Before L. HAND, Chief Judge, and SWAN and FRANK, Circuit Judges.
The plaintiff is the receiver of The Poultney National Bank of Poultney, Vermont. The defendant was a depositor and customer of the bank who maintained five deposit accounts therein up to the time when its doors were closed on March 8, 1934. For several years before its closing the former cashier of the bank had fraudulently manipulated the defendant's accounts, as well as those of other depositors, so that the true condition of the accounts was not disclosed by the books of the bank. The plaintiff brought four actions to recover sums alleged to be owing by the defendant on notes, and overdrafts resulting from checks drawn by him and paid by the bank but not charged to his accounts; he counterclaimed for certain deposits which he alleged had never been credited or repaid to him. The plaintiff's reply denied the allegations of the counterclaim.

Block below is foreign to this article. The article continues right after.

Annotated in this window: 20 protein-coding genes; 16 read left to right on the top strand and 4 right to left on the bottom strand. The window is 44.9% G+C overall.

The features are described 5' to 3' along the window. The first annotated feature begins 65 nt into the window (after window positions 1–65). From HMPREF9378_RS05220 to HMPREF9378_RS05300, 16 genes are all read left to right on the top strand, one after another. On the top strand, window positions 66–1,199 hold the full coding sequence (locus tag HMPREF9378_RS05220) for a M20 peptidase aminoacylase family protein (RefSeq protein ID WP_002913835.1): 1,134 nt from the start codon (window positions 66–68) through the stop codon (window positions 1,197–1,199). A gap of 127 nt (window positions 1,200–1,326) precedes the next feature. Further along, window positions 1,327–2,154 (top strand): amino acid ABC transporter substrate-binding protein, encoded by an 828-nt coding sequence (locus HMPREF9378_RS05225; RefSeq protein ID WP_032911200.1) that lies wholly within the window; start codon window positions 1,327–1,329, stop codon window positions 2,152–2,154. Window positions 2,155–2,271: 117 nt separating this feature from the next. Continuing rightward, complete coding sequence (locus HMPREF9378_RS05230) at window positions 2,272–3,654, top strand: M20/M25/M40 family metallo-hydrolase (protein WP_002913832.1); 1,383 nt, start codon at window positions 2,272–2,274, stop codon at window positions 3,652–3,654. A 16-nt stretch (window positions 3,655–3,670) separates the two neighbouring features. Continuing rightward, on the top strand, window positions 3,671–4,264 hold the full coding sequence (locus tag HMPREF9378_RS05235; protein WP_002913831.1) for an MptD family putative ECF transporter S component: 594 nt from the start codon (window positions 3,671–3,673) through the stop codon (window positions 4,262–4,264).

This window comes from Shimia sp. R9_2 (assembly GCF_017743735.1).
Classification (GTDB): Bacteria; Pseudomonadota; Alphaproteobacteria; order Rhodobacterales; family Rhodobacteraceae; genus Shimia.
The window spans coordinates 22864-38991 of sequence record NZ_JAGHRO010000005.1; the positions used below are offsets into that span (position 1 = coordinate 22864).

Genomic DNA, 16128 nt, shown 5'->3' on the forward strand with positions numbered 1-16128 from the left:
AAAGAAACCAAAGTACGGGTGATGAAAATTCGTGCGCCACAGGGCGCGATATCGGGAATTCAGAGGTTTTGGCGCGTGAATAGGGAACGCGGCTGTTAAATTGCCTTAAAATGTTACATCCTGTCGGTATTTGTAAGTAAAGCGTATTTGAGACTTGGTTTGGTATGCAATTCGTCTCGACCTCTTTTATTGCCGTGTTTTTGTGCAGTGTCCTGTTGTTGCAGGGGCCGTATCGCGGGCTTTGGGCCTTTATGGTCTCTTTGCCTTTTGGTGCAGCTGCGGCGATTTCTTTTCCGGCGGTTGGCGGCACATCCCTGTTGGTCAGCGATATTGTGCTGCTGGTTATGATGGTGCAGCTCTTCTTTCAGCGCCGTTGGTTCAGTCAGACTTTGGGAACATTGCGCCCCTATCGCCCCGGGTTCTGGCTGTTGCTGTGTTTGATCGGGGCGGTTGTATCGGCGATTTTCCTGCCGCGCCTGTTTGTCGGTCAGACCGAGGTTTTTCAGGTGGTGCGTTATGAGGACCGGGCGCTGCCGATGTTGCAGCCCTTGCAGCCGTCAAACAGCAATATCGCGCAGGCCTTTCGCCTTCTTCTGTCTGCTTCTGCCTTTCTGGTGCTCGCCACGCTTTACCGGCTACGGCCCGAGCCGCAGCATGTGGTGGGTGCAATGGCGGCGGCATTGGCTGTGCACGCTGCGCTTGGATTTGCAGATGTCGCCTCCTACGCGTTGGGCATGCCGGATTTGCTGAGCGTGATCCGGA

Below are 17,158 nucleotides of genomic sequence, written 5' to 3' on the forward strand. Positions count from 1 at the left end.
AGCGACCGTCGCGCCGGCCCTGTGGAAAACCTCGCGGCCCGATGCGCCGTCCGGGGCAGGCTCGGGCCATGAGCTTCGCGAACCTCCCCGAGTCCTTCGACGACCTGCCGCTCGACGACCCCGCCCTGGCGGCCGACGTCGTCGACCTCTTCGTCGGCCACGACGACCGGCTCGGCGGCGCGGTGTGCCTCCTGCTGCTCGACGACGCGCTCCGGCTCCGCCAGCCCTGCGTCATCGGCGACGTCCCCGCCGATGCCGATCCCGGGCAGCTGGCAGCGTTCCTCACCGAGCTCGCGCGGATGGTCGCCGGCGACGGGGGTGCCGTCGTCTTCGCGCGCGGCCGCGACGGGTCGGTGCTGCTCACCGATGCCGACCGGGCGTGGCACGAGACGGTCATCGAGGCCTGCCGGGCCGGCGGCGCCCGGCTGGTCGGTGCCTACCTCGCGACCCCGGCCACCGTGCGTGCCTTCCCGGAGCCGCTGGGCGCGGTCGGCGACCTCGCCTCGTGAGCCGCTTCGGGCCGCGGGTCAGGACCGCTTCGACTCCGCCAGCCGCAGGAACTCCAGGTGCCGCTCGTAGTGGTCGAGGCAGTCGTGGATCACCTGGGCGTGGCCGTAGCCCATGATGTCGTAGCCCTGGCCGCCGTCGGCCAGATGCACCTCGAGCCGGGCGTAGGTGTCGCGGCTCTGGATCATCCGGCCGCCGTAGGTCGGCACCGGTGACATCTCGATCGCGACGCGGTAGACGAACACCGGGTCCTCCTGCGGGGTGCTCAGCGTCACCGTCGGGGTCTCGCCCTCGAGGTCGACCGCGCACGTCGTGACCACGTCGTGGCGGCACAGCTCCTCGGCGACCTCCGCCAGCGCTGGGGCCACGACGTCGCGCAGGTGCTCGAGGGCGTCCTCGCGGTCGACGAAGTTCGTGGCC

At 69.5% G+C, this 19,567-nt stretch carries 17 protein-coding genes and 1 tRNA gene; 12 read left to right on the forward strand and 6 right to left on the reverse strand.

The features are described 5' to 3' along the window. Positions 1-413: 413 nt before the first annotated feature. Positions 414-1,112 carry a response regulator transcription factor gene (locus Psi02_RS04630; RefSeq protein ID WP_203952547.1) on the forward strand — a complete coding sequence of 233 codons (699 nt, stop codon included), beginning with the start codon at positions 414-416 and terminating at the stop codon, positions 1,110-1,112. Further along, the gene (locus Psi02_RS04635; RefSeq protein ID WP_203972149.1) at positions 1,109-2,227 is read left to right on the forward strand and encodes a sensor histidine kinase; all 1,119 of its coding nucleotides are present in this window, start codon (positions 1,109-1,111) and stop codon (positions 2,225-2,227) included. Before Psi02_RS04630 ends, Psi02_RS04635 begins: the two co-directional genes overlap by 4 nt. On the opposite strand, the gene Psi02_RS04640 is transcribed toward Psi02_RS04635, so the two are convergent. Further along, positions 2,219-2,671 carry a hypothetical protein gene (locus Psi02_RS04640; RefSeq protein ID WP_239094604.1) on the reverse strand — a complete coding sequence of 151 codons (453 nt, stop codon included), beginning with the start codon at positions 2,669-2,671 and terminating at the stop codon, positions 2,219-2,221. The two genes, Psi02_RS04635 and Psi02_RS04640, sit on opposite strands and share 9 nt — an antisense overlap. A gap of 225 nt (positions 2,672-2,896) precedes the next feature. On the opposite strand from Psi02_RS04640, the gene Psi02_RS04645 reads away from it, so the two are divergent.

The cases came on for trial before Judge Bryant without a jury. During the trial the parties agreed by stipulation that the plaintiff should have judgment in each of its actions for specified amounts, subject to the right of the defendant to offer evidence and of the plaintiff to offer counter-evidence with respect to certain items asserted in the counterclaim. With respect to two of the items, alleged deposits of $4200 on March 26, 1942 and of $2400 on May 26, 1942, the plaintiff's counter-evidence tended to show that the defendant had received payment in part as to one and in full as to the other. To this evidence the defendant objected as being outside the scope of the pleadings. Judge Bryant received the evidence and reserved decision on the defendant's motion to strike it out. A third item involved an alleged deposit of $1077.50 on March 22, 1942. Judge Bryant died without having rendered any decision. Thereafter the parties stipulated that the actions be referred to Judge Kampf for determination upon the record made before Judge Bryant. Judge Kampf granted the reserved motion to strike out the plaintiff's counter-evidence of payment and gave judgment in favor of the defendant for the three items above mentioned, such judgment to constitute an offset against the judgments awarded the plaintiff in its four actions. From that part of the judgment favorable to the defendant on its counterclaim, the plaintiff has appealed. It contends that error was committed in striking its evidence as to the $4200 and $2400 items and that the record does not support the judgment as to the third item.